Trading the Put/Call Ratio

Adam Hamilton     December 6, 2002     2793 Words


The Great Game of Speculation often reminds me of an ever-escalating arms race.


Each individual speculator trading deploys his scarce and precious capital into a vast, unforgiving marketplace.  These speculators making bets pit their own emotional fortitude and raw intellect against countless other speculators in the modern financial equivalent of ancient Roman gladiatorial combat.


These capital gladiators willingly enter the financial-market arena fully realizing that only one winner will leave.  Either a speculator will emerge victorious with a win or his counterparty will carry the day and vanquish the speculator.  Unlike investing, in pure speculation only one side of a trade can be a winner.  Only one gladiator remains standing when the dust clears from the battlefield and the trade is settled.


With this binary nature of speculation in mind, speculators are constantly searching for new weapons that might give them an edge.  In today’s financial gladiatorial combat the weapons of traders are not wickedly-sharp iron swords or spiked clubs, but superior information.  In theory the speculator armed with the best information has the highest probability of victoriously riding out of a successful trade on a mighty white steed.


In reality it isn’t really this simple though.  A speculator can possess fantastic information, but if he lacks the courage and emotional fortitude necessary to execute the trade at the very contrarian moment when everyone else thinks it is a foolish idea, the speculator will fail.  For example, pretty much every serious student of market history fully realized the NASDAQ was in unprecedented bubble territory in early March 2000, but how many had the raw guts to sell short at NASDAQ 5000?  Not many.


The perpetually-escalating speculators’ information arms-race does indeed equip prudent speculators with some powerful financial weapons, but they can only be wielded successfully by a speculator with the right training. 


The best training is years of actual trading, as the markets are relentless at exposing every one of our own individual emotional weaknesses, ferreting out every chink in our armor.  Only by winning and losing your own scarce capital in the brutal real world of speculation can you learn to suppress the inherent greed and fear warring deep within your own heart. 


Not surprisingly it is their own painful battle scars that bring priceless wisdom to accomplished speculators!


While information research is admittedly no substitute for real-world trading experience, it is still important for speculators to be armed with the best trading tools available.  Like all speculators, at Zeal we are constantly searching for new information arms to add to our own speculation arsenal.  The more good, solid tools we can command, the higher our probability of executing successful trades.


One trading tool we have been discussing and monitoring for our clients in our Zeal Intelligence newsletter in recent months is the Put/Call Ratio (PCR).  Like the venerable VIX implied volatility index we constantly watch like hawks, the PCR is a very useful addition to any speculator’s quiver.  While it is not perfect, when used in concert with other trading tools it can really help speculators buy low and sell high with greater consistency.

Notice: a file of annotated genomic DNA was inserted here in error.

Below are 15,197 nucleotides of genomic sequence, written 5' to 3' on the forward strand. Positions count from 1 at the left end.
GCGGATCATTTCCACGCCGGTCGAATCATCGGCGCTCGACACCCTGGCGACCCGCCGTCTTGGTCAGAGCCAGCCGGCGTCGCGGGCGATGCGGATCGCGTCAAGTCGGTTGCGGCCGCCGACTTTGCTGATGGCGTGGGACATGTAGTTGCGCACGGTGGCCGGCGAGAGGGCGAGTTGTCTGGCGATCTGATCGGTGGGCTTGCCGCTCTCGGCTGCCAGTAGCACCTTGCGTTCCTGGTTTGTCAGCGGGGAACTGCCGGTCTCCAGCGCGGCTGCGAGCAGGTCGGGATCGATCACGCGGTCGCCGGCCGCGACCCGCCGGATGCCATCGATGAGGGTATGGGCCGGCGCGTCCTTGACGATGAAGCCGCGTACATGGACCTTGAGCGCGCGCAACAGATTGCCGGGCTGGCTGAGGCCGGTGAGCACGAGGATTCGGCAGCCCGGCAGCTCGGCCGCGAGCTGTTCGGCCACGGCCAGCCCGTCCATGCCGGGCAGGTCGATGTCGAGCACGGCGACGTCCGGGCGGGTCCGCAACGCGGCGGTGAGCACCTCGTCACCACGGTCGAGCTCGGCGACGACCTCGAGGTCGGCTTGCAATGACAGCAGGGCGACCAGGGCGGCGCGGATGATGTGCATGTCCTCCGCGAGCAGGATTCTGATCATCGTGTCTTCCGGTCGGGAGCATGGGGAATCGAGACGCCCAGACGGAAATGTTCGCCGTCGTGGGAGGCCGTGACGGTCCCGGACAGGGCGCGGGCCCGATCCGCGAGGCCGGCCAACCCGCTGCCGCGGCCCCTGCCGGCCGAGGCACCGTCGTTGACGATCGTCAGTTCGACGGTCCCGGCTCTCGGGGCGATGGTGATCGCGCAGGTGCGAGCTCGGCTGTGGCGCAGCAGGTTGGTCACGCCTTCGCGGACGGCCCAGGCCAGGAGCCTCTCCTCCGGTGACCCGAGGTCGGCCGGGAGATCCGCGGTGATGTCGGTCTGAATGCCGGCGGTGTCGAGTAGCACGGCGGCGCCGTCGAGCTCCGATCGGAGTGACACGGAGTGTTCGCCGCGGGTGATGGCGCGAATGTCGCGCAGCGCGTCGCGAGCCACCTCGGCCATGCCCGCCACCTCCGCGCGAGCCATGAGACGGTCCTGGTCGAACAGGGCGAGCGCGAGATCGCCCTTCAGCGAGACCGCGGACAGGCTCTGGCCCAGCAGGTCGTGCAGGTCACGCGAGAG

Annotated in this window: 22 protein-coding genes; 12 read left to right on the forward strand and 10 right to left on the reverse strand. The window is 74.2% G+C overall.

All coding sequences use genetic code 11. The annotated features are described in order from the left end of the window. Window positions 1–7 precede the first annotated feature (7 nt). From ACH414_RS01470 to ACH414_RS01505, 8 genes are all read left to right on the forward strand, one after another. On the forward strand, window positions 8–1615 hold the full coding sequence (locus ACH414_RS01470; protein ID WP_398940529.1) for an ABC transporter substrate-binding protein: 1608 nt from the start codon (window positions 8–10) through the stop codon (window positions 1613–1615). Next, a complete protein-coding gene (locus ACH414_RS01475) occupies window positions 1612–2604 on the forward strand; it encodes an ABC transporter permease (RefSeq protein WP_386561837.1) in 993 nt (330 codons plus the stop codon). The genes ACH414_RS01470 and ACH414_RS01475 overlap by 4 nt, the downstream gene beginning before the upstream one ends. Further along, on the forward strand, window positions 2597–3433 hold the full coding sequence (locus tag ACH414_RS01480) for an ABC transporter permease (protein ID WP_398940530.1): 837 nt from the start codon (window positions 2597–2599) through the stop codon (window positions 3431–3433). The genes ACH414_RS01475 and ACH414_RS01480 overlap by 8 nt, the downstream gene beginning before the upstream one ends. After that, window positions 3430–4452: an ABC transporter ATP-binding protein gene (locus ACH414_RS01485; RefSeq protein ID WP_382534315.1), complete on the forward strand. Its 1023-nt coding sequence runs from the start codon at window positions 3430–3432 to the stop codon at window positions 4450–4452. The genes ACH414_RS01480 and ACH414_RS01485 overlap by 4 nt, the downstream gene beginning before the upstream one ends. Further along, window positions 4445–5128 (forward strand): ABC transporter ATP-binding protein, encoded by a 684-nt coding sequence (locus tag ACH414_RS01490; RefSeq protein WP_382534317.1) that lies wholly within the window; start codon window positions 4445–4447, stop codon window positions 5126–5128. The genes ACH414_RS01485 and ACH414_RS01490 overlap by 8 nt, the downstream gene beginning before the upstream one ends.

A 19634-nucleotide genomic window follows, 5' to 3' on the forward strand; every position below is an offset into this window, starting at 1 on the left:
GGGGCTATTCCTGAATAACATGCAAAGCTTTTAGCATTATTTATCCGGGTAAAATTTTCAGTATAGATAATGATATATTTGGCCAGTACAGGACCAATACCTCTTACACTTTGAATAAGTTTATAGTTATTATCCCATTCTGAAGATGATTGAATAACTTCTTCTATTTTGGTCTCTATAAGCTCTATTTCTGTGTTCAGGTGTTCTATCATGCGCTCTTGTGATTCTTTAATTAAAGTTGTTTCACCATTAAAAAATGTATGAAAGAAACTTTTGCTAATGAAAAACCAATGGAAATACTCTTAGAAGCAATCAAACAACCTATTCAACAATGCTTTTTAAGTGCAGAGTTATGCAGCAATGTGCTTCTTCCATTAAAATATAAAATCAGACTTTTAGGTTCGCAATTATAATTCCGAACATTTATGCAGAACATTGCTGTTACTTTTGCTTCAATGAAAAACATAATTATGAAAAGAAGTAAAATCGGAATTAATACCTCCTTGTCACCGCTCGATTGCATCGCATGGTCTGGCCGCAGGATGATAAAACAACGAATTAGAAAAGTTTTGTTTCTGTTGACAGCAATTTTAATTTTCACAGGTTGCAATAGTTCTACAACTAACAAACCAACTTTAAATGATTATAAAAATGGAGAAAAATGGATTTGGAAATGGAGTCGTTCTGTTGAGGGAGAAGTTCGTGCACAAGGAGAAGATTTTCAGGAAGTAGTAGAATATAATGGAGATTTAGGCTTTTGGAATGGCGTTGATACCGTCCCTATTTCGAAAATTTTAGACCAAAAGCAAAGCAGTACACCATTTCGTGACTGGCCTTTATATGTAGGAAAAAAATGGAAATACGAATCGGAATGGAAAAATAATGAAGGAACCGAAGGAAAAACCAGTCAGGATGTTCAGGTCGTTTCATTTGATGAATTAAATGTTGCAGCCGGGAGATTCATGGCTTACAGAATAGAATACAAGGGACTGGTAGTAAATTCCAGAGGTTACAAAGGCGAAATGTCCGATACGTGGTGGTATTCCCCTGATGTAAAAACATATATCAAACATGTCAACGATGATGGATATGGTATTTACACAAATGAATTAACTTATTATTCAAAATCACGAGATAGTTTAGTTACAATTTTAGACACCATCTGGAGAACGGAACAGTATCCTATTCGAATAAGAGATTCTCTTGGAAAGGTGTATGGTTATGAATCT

The Put/Call Ratio is simply the number of put options contracts traded in a given day divided by the number of call options contracts traded that same day.  The put volume divided by the call volume yields the Put/Call Ratio.


As I discussed last week in “QQQ Options Trading 101”, speculators use put options to bet a certain index or security is going down and call options to bet they are going up.  Each day some speculators believe they can earn a profit betting on put options and others believe that the prudent bet at the moment is call options.  At the end of each day all these individual trades are tallied up and collated.


The custodian of the Put/Call Ratio is the venerable Chicago Board Options Exchange.  The CBOE was founded in April 1973 and revolutionized options trading by standardizing options so they could be traded on exchanges just like any other security.  More options contracts are traded through the CBOE each day than on any other exchange on Earth.  The CBOE claims that 51% of all options traded in the US and 91% of all index options trading volume runs through it.


At the end of each trading day the folks at the CBOE add up all the put options and call options traded on both specific stocks and broad stock indices.  The total put volume is divided by the total call volume, and the Put/Call Ratio is reported. 


You can see the PCR for yourself each day by visiting and then scrolling down halfway through the page to find and click on the small “Final volume and open interest can be found here” link.  At the top of the new page that opens with a long list of interesting options stats the Put/Call Ratio is reported for the whole speculation world to see.


While the raw PCR data itself is usually phenomenally volatile day-to-day, seemingly random market noise, the PCR gets really fascinating when a moving average is applied to the raw data.  Our first graph this week shows the elite S&P 500 stock index in blue superimposed over the chaotic raw daily PCR data in dark gray and a 21-day moving average of the PCR in red.  The yellow trend-pipe of the PCR 21dma can be a very valuable weapon for speculators’ arsenals.